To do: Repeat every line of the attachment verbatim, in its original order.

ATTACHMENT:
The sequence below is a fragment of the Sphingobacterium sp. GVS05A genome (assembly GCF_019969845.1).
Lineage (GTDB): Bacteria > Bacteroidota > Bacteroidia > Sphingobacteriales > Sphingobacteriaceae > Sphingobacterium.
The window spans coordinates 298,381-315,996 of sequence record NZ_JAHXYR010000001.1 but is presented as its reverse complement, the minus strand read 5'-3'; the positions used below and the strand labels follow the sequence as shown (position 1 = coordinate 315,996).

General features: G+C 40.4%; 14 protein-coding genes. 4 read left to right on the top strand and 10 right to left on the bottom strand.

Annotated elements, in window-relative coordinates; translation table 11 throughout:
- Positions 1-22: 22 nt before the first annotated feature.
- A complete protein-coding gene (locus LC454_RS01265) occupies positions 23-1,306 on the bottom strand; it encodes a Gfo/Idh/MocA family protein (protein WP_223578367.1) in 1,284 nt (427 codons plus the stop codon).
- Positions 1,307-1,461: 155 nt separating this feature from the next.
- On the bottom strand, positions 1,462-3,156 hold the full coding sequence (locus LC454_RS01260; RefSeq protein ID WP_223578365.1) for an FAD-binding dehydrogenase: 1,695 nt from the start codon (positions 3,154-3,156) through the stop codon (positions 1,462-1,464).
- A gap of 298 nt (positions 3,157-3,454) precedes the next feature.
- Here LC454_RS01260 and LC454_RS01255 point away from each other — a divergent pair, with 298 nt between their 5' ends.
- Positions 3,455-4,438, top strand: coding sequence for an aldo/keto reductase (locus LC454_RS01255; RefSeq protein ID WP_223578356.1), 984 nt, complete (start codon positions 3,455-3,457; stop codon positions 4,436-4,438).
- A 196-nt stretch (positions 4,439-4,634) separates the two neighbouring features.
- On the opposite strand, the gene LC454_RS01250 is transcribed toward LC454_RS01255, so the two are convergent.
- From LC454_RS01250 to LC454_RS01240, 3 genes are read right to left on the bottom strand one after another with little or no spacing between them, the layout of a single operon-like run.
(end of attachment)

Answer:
The sequence below is a fragment of the Sphingobacterium sp. GVS05A genome (assembly GCF_019969845.1).
Lineage (GTDB): Bacteria > Bacteroidota > Bacteroidia > Sphingobacteriales > Sphingobacteriaceae > Sphingobacterium.
The window spans coordinates 298,381-315,996 of sequence record NZ_JAHXYR010000001.1 but is presented as its reverse complement, the minus strand read 5'-3'; the positions used below and the strand labels follow the sequence as shown (position 1 = coordinate 315,996).

General features: G+C 40.4%; 14 protein-coding genes. 4 read left to right on the top strand and 10 right to left on the bottom strand.

Annotated elements, in window-relative coordinates; translation table 11 throughout:
- Positions 1-22: 22 nt before the first annotated feature.
- A complete protein-coding gene (locus LC454_RS01265) occupies positions 23-1,306 on the bottom strand; it encodes a Gfo/Idh/MocA family protein (protein WP_223578367.1) in 1,284 nt (427 codons plus the stop codon).
- Positions 1,307-1,461: 155 nt separating this feature from the next.
- On the bottom strand, positions 1,462-3,156 hold the full coding sequence (locus LC454_RS01260; RefSeq protein ID WP_223578365.1) for an FAD-binding dehydrogenase: 1,695 nt from the start codon (positions 3,154-3,156) through the stop codon (positions 1,462-1,464).
- A gap of 298 nt (positions 3,157-3,454) precedes the next feature.
- Here LC454_RS01260 and LC454_RS01255 point away from each other — a divergent pair, with 298 nt between their 5' ends.
- Positions 3,455-4,438, top strand: coding sequence for an aldo/keto reductase (locus LC454_RS01255; RefSeq protein ID WP_223578356.1), 984 nt, complete (start codon positions 3,455-3,457; stop codon positions 4,436-4,438).
- A 196-nt stretch (positions 4,439-4,634) separates the two neighbouring features.
- On the opposite strand, the gene LC454_RS01250 is transcribed toward LC454_RS01255, so the two are convergent.
- From LC454_RS01250 to LC454_RS01240, 3 genes are read right to left on the bottom strand one after another with little or no spacing between them, the layout of a single operon-like run.